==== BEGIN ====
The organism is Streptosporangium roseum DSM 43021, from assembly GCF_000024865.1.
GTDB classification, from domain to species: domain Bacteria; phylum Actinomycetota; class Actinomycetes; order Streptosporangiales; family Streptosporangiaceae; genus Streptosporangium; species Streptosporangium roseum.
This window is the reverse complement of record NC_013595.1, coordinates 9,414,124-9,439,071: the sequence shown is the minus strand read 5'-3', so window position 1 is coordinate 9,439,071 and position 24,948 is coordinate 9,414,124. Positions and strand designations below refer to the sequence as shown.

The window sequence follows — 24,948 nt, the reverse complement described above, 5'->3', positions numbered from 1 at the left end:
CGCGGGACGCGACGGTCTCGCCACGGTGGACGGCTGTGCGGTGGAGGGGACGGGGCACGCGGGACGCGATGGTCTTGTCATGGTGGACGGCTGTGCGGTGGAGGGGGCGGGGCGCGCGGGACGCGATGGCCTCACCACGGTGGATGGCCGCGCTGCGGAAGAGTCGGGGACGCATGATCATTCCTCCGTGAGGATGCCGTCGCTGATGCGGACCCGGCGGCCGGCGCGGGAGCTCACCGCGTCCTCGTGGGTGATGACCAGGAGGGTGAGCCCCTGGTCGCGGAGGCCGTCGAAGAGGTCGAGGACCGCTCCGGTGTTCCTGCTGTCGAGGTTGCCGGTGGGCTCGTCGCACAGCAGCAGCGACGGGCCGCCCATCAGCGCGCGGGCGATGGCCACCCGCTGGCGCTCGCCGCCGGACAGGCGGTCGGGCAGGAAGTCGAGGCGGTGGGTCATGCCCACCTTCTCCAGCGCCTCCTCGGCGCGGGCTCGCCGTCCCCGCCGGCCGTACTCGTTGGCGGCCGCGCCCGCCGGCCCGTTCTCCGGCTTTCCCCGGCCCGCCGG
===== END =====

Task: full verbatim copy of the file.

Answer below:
The organism is Streptosporangium roseum DSM 43021, from assembly GCF_000024865.1.
GTDB classification, from domain to species: domain Bacteria; phylum Actinomycetota; class Actinomycetes; order Streptosporangiales; family Streptosporangiaceae; genus Streptosporangium; species Streptosporangium roseum.
This window is the reverse complement of record NC_013595.1, coordinates 9,414,124-9,439,071: the sequence shown is the minus strand read 5'-3', so window position 1 is coordinate 9,439,071 and position 24,948 is coordinate 9,414,124. Positions and strand designations below refer to the sequence as shown.

The window sequence follows — 24,948 nt, the reverse complement described above, 5'->3', positions numbered from 1 at the left end:
CGCGGGACGCGACGGTCTCGCCACGGTGGACGGCTGTGCGGTGGAGGGGACGGGGCACGCGGGACGCGATGGTCTTGTCATGGTGGACGGCTGTGCGGTGGAGGGGGCGGGGCGCGCGGGACGCGATGGCCTCACCACGGTGGATGGCCGCGCTGCGGAAGAGTCGGGGACGCATGATCATTCCTCCGTGAGGATGCCGTCGCTGATGCGGACCCGGCGGCCGGCGCGGGAGCTCACCGCGTCCTCGTGGGTGATGACCAGGAGGGTGAGCCCCTGGTCGCGGAGGCCGTCGAAGAGGTCGAGGACCGCTCCGGTGTTCCTGCTGTCGAGGTTGCCGGTGGGCTCGTCGCACAGCAGCAGCGACGGGCCGCCCATCAGCGCGCGGGCGATGGCCACCCGCTGGCGCTCGCCGCCGGACAGGCGGTCGGGCAGGAAGTCGAGGCGGTGGGTCATGCCCACCTTCTCCAGCGCCTCCTCGGCGCGGGCTCGCCGTCCCCGCCGGCCGTACTCGTTGGCGGCCGCGCCCGCCGGCCCGTTCTCCGGCTTTCCCCGGCCCGCCGG